ALBANY, N.Y. (AP) — "Sex and the City" star Cynthia Nixon says she has a simple response to voters who question whether she has the experience necessary to run for governor of New York.

"You know me as an actor," she told The Associated Press in an interview this past week. "But I'm so much more than an actor."

So far in her fledgling Democratic primary campaign against two-term incumbent Gov. Andrew Cuomo, Nixon has set out to prove just that. She has relentlessly attacked Cuomo as a political bully who has been unable to fix state government corruption, inequalities in education and New York City's beleaguered subways. She's also questioned Cuomo's economic development programs and criticized the newly approved state budget as another product of Albany's backroom deals.

"Cuomo has been in office eight years. Hardly anything has changed," Nixon said. "If we want change, people like me, who have never run for office before, have to get involved."

But Nixon acknowledges her from-the-left challenge to Cuomo will be an uphill fight. Cuomo, the son of the late Gov. Mario Cuomo, is a career politician and possible 2020 presidential contender with a war chest of more than $30 million. A Siena College poll released just as Nixon formally kicked off her campaign two weeks ago showed Cuomo leading her 66 percent to 19 percent among registered Democrats.

Cuomo also beat out Nixon in a survey released last week by Quinnipiac University that asked New York City voters which candidate would be a better governor for the city. Fifty-eight percent picked Cuomo; 22 percent chose Nixon.

"I wouldn't say I'm daunted necessarily," she said of the race. "It's a real challenge and I don't try to minimize that in my own mind."

Nixon's run so far seems aimed primarily at liberals who have long viewed Cuomo as too moderate. Four years ago, Cuomo faced a surprisingly tough primary challenge from liberal law professor Zephyr Teachout. This time, he'll be up against an opponent with a much more recognizable name.

The 51-year-old New York native and Grammy, Emmy and Tony winner — best known for her portrayal of lawyer Miranda Hobbes on "Sex and the City" — has never held elected office. But she is a longtime political activist who has lobbied for better education funding, marriage equality and women's rights, and she has campaigned for such politicians as President Barack Obama and New York City Mayor Bill de Blasio. If elected, the mother of three would be the state's first openly gay governor.

Nixon said she had been asked about running for office before but always said no — until the election of Republican President Donald Trump convinced her that she had to do more. She cites Eleanor Roosevelt as a political hero.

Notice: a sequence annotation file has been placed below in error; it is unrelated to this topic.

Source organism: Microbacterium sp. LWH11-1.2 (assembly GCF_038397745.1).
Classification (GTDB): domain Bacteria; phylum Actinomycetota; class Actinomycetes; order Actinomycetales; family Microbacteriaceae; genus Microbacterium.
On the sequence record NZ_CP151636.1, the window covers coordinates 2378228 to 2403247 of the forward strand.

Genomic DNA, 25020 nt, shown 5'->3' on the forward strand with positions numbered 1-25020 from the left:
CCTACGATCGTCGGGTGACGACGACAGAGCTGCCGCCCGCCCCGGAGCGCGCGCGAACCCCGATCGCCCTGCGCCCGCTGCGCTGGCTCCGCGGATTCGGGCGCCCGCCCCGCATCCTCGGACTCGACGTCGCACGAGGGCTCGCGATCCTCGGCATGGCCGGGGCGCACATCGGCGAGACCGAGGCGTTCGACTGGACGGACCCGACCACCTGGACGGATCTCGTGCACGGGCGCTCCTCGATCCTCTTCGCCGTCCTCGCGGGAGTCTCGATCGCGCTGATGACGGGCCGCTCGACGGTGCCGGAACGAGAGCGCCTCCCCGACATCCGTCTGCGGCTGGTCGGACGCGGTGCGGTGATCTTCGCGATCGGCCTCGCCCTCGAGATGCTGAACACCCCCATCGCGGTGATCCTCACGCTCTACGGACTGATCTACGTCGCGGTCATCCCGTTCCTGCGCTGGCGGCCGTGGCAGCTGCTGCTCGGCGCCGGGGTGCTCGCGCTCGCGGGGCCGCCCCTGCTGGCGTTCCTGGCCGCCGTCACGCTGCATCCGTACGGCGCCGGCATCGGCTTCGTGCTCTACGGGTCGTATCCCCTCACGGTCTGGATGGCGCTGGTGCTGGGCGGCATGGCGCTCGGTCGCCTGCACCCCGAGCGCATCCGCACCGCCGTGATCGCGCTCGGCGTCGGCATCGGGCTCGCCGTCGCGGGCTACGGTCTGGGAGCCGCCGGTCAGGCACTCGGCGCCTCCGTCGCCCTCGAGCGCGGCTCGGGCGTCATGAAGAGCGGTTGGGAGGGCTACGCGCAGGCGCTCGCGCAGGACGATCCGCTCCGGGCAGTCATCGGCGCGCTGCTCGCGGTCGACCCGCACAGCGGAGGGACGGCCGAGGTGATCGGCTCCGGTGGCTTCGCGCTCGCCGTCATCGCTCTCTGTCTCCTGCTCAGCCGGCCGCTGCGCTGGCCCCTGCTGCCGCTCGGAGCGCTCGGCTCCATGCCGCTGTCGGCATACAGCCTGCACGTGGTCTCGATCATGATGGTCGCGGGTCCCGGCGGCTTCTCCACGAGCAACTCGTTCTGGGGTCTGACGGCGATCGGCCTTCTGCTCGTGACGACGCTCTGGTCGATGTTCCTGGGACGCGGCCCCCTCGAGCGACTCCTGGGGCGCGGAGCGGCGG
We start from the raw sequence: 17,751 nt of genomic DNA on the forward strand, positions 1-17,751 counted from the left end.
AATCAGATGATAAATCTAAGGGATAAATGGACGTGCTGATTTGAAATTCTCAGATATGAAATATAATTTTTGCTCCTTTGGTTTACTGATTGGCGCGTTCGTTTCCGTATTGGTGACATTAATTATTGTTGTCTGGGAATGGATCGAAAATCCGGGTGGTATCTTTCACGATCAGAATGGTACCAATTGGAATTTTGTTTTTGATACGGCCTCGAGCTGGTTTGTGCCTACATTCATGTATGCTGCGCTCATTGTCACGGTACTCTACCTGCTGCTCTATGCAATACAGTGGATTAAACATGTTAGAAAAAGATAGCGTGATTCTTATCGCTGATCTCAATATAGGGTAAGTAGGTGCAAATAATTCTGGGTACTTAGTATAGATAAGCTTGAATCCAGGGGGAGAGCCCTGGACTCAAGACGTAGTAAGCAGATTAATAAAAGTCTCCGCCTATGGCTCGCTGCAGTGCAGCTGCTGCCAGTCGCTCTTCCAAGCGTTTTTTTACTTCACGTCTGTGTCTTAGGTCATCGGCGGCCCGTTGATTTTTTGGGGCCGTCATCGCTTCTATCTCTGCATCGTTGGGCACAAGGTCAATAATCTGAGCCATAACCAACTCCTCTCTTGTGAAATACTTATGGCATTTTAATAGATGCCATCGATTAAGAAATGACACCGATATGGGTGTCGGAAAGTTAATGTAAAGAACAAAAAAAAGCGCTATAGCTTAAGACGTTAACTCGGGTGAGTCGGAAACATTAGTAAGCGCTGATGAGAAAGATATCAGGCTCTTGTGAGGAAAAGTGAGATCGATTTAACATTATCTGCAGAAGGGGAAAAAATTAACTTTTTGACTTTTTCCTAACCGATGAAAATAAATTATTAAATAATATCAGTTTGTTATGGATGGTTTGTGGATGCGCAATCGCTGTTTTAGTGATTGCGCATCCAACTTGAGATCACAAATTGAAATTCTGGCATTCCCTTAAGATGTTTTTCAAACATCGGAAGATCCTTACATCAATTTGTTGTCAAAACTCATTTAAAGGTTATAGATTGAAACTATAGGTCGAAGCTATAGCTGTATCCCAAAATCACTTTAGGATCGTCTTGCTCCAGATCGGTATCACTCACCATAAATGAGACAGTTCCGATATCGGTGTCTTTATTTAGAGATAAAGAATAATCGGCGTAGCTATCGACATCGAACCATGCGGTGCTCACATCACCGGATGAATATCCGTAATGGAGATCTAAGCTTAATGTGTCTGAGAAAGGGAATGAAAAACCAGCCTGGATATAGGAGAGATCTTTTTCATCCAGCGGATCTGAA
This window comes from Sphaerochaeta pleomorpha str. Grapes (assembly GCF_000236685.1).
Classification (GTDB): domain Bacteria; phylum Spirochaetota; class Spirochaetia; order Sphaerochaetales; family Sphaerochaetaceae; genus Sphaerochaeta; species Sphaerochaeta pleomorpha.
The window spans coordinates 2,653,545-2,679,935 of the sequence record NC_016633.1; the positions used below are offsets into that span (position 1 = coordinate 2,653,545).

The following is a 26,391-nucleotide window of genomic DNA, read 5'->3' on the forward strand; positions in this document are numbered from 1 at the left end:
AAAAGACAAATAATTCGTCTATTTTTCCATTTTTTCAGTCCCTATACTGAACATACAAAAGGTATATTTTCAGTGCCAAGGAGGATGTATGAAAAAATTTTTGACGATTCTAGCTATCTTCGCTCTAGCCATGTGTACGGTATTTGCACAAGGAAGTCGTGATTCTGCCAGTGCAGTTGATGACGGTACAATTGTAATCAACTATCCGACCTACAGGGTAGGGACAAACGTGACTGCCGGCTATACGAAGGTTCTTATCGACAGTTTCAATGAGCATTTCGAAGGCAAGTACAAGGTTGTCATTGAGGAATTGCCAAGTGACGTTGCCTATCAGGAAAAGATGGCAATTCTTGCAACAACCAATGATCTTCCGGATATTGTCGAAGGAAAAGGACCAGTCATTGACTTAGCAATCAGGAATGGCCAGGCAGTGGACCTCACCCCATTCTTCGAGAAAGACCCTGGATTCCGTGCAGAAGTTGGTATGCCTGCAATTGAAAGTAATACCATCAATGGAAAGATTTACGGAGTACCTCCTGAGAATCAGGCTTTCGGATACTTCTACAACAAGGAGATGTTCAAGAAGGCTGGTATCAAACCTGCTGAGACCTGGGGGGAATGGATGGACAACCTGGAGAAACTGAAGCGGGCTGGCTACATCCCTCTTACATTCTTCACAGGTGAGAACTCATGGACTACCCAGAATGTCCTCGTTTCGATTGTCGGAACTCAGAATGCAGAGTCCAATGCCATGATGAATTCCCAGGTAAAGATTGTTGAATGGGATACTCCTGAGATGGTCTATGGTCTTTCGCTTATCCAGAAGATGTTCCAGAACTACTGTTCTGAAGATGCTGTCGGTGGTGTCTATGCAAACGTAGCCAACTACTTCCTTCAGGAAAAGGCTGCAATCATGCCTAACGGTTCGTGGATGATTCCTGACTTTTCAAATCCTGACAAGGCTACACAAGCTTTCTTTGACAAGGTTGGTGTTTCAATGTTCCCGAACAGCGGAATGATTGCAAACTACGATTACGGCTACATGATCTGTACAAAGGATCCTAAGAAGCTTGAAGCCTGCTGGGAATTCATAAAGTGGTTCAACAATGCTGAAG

"The thing about Eleanor is that she worked so hard and so long to address inequality," she said. "I'm very inspired by her. I think of her as such a brave person."

For his part, Cuomo has pointed to achievements including legalizing gay marriage, tightening gun restrictions, raising the minimum wage, banning fracking and increasing investments in education — all while working to lower taxes and jumpstart the upstate economy. Following Nixon's entry in the race last month, Cuomo's campaign released a statement saying "It's great that we live in a democracy where anyone can run for office."

His union allies, meanwhile, have been more pointed. Labor leader Hector Figueroa said voters will choose the candidate who can best serve New Yorkers, "not who can seize the most headlines by waging personal attacks." Transit Workers Union International President John Samuelson called Nixon a "phony progressive" and a "wealthy celebrity completely disconnected from the very workers she claims to care about."

Nixon says she is not backing down from any fights. And in her campaign appearances so far, she's dinged Cuomo for the corruption conviction of his longtime aide, Joseph Percoco, and the fact that a package of new sexual harassment measures in the new state budget was hammered out entirely by men, including one accused of sexual harassment.

She dismissed speculation that she may be too liberal to win and noted that registered Democrats outnumber Republicans in New York by more than 2 to 1. She said such issues as campaign finance reform, strong schools and efforts to address corruption appeal to voters across the political spectrum.

"They've really lost faith in New York government," Nixon said of the voters she's met at her campaign stops. "I've had a lot of people walk up to me, shaking my hand... and also saying how angry they are at Gov. Cuomo."

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